September 29, 2016    4 minute read

Why The Revenue Per Employee Is The Key Performance Indicator

The Human Capital    September 29, 2016    4 minute read

Why The Revenue Per Employee Is The Key Performance Indicator

In any valid assessment of corporate performance, those bottom line income/turnover figures – while undeniably hugely important – are not always particularly enlightening as a reflection of sustainable growth or long-term stability.

This is especially true for smaller start-ups in attempting to gauge their early impact alongside the biggest fish in any given pond. Instead, calculating a company’s Revenue Per Employee (RPE) has become an increasingly important measure of success – or, at least, of being on the right track – in modern corporate culture.

As one has doubtlessly already gathered, the calculation in question is a fairly simple one: divide one’s company or business unit revenue by the number of full-time employees, and the result is the RPE figure.

Achieving a higher RPE figure bodes very well for a company of any size, because it indicates that the firm is maximising its productivity through the optimally effective use of existing resources. More so than many other numbers commonly obsessed over – returns on invested capital (ROIC), for example – the RPE calculation can tell an HR leader far more about what is going on behind those bottom line revenue figures, and why.

Cuts Will Not Cut It

Of course, there are a couple of qualifiers to bear in mind when crunching those RPE numbers. Most importantly, it is only really useful as a comparison with other companies in your industry. Banking firms, for example, generally require a large number of employees due to their high number of high street outlets and the equally high volume of customers requiring dedicated one-to-one service in person or over the phone. RPE for a bank, therefore, is likely to be fairly unhelpful when compared to RPE for a successful tech firm with a single head office, however comparable the two companies’ end-of-year figures may look from a distance.

Speaking of tech firms, take a look at this infographic detailing the Top Tech Companies Revenue Per Employee. It is certainly enlightening, and some of the results may be surprising – if nothing else, it is clear that simply reducing staff numbers and tasking them all with twice the workload is not the way to go.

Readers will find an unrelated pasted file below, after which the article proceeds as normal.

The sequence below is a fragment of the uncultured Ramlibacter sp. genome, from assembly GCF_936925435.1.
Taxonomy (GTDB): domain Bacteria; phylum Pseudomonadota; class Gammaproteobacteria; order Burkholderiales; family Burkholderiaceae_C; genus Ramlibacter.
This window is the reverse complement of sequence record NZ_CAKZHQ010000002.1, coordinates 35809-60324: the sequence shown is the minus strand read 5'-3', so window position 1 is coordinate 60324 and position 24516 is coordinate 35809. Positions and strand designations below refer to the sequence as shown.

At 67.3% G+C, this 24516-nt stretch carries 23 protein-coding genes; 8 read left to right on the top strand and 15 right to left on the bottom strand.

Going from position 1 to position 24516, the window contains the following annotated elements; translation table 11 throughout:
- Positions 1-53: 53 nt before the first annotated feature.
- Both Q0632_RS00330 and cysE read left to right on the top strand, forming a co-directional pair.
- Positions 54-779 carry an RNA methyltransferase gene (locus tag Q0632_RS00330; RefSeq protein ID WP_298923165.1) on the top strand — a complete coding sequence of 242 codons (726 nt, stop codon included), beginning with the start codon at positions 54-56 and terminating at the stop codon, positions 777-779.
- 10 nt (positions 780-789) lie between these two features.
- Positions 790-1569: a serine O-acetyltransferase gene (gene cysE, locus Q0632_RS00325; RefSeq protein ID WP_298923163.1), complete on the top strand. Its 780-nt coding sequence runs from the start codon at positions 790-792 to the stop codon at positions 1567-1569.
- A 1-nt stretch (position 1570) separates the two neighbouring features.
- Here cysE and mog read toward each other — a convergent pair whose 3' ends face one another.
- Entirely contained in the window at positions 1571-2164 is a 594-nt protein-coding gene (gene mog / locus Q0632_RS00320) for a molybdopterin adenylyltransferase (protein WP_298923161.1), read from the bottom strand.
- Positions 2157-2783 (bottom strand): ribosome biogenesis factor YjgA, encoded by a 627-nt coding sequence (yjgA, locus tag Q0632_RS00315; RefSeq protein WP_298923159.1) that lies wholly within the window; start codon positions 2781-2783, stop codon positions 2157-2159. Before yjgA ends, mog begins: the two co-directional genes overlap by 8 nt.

In fact, employee turnover – as distinct from employee attrition, and defined strictly as the number of employees who leave over the course of a year and subsequently need to be replaced – will impact significantly on RPE, which is worth bearing in mind for some companies and industries far more than for others.

Vacant positions, followed by interviewing, hiring and training new workers up to full productivity will dent productivity figures during the period in which other employees are required to pick up any resulting slack. Obviously, keeping employees satisfied in their positions longer-term – thus making them less likely to leave, and reducing employee turnover – is a strategy that requires planning. In many cases, this necessitates hiring people into posts that offer suitable progression routes within the company or business unit.

HR And Those Key “Intangibles”

In an essay adapted from his book Mobilizing Minds: Creating Wealth from Talent in the 21st-Century Organization, McKinsey Director Lowell Bryan notes that:

“The vast majority of companies still gauge their performance using systems that measure internal financial results – systems based on metrics that don’t take sufficient notice of the real engines of wealth creation today: the knowledge, relationships, reputations, and other intangibles created by talented people and represented by investments in such activities as R&D, marketing, and training.

He also adds:

“Increasingly, companies create wealth by converting these ‘raw’ intangibles into the institutional skills, patents, brands, software, customer bases, intellectual capital, and networks that raise profit per employee and ROIC. These intangibles are true capital, in the sense of delivering cash returns, even though the sources of those returns are intangible. Indeed, the most valuable capital that companies possess today is precisely intangible rather than financial. Companies should redesign their financial performance metrics for this new age.”

Kris Dunn, Chief Human Resources Officer at Atlanta-based recruitment specialists Kinetix, puts it even more directly in his piece on RPE for the website, noting that “your HR leader influences the biggest cost centre in most companies – the people. If revenue takes a hit, he/she should always have their eye on the denominator of the RPE formula. That’s the expense side of the equation, and while it’s easy to make the number look better for a couple of quarters by cutting heads, the RPE metric makes the short-term focus be balanced with a view towards what’s going to deliver revenue over the next year – or five.”

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